Estimate the total amount of funds your department will receive from both the school district and any supplemental funds from individual schools. If this is your first year as the supervisor, you will need to look at previous budgets to determine an estimate. Unless you have been forewarned of cuts in the budget, the estimate should be accurate.

If there has not been a budget, then you will need to investigate several sources within your school district to ascertain a total amount and also investigate how those funds were divided based on expenditures. This is a tedious job, but will serve you well in the future.

The worst-case budget scenario is that there is not nor has there ever been a specific budget for music. In my opinion, the only thing worse than having a small budget for the program is to not have any control over the budget. This is not a recipe for success.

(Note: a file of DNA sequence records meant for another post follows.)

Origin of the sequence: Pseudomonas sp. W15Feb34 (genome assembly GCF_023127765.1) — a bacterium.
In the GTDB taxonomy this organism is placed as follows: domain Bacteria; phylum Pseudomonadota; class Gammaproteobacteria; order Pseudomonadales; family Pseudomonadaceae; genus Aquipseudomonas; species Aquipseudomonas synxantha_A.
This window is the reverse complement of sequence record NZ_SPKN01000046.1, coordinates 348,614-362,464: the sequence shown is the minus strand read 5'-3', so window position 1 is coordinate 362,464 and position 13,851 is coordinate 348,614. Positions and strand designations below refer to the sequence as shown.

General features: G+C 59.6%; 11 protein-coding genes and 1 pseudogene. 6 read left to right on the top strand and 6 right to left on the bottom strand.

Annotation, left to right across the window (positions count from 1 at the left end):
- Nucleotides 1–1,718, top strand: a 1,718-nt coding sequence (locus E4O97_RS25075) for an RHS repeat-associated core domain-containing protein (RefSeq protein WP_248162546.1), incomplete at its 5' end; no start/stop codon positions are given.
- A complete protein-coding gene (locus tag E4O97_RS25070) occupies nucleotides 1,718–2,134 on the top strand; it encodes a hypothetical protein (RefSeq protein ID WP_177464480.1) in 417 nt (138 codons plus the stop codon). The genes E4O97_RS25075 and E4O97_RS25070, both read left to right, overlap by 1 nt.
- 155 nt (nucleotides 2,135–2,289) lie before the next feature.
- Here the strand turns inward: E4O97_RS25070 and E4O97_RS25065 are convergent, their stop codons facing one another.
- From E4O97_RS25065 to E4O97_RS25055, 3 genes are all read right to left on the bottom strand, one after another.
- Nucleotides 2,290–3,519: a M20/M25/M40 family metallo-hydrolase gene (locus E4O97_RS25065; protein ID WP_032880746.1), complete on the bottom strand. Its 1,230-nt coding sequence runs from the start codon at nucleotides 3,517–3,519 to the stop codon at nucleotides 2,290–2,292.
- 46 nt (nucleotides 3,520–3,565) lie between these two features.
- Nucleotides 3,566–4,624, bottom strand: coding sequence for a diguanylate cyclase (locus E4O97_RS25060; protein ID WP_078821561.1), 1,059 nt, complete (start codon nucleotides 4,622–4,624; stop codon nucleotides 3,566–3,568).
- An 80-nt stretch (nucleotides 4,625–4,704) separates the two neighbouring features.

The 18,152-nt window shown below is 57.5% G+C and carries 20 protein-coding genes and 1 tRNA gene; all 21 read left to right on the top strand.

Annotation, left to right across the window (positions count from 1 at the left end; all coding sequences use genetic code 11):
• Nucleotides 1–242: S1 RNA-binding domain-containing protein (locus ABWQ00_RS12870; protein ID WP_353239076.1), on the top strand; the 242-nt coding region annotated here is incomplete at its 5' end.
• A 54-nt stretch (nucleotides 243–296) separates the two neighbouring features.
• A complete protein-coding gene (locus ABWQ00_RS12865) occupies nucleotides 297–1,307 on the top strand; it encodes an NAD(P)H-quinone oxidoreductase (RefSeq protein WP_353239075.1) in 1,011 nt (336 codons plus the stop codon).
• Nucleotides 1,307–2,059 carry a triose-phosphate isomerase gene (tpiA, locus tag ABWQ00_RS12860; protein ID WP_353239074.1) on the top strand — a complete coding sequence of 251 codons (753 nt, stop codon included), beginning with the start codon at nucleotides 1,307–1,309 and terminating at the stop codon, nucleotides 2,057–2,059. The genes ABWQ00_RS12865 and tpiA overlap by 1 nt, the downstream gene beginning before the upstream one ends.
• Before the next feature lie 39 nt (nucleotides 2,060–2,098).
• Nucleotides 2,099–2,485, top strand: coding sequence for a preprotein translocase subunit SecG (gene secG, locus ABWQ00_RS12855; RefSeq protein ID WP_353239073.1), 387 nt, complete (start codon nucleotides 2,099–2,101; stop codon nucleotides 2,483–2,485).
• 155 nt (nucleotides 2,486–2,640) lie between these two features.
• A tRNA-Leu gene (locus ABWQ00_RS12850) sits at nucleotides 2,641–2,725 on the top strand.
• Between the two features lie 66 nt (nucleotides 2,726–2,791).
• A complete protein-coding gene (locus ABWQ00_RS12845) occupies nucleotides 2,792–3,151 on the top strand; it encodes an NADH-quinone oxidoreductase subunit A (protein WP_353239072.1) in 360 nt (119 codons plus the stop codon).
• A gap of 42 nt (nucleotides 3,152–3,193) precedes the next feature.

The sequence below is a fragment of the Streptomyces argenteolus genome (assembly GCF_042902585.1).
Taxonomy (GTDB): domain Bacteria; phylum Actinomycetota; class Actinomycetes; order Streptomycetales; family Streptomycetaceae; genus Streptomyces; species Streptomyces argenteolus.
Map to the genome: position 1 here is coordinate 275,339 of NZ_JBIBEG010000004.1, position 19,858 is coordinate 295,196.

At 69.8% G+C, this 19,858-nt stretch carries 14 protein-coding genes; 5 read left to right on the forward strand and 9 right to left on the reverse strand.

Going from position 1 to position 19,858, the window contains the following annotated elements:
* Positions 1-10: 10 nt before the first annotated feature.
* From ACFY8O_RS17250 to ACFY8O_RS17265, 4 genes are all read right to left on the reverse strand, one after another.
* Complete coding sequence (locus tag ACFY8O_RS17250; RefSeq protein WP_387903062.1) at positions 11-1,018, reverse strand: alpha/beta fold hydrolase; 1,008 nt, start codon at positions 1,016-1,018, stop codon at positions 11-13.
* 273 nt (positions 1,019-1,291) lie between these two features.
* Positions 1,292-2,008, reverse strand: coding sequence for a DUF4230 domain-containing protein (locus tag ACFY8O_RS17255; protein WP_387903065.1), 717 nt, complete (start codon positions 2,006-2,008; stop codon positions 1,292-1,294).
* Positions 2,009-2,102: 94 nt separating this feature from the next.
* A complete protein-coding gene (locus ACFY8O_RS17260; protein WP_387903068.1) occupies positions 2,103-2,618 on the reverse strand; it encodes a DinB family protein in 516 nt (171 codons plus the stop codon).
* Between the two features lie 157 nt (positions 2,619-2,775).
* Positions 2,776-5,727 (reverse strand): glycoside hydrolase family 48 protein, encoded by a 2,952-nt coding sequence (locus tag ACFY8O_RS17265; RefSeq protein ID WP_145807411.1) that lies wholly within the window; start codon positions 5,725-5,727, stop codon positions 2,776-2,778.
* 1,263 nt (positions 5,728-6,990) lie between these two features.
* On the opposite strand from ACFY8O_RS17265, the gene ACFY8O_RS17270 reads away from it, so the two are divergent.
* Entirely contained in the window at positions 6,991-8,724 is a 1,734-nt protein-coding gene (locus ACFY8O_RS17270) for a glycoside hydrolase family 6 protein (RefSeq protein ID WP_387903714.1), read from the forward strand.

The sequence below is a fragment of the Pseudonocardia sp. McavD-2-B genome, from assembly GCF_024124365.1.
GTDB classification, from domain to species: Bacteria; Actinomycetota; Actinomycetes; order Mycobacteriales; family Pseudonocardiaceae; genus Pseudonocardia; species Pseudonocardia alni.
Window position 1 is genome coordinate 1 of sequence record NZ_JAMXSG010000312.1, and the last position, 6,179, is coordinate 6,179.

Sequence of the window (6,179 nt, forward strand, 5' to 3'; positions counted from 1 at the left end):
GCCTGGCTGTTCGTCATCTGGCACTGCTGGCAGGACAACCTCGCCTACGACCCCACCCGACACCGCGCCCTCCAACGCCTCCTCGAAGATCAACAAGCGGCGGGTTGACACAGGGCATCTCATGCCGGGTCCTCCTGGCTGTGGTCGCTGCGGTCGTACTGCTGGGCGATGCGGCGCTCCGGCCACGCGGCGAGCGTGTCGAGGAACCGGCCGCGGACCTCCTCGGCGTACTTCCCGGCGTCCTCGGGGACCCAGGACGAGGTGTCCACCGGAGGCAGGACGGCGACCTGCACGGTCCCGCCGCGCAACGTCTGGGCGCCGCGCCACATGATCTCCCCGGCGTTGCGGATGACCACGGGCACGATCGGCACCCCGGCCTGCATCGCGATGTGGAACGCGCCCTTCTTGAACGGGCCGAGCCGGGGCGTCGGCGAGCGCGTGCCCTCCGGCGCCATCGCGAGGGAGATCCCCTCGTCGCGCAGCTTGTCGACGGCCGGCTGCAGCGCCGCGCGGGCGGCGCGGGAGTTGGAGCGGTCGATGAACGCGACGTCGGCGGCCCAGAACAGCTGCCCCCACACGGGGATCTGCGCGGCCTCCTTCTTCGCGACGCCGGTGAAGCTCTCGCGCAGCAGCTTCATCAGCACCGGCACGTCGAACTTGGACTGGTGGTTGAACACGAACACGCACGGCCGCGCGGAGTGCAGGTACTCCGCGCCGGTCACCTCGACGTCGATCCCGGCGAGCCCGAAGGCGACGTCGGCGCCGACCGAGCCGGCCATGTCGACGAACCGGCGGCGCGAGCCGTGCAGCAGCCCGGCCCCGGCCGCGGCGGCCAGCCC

Next Step

You must allow your faculty to have input into the budgeting process. In my first years as an administrator, I was “too busy” to include the faculty. This was a mistake, and I learned to never to let it happen again.

Generally, music teachers are excellent planners who know what their needs will be for the following year. Budget time is the time for honest conversations on what the faculty’s needs are and how they relate to the budget. If someone requests more than your budget allows (it happens), it’s better to fill them in on the budget reality at the beginning of the process rather than later.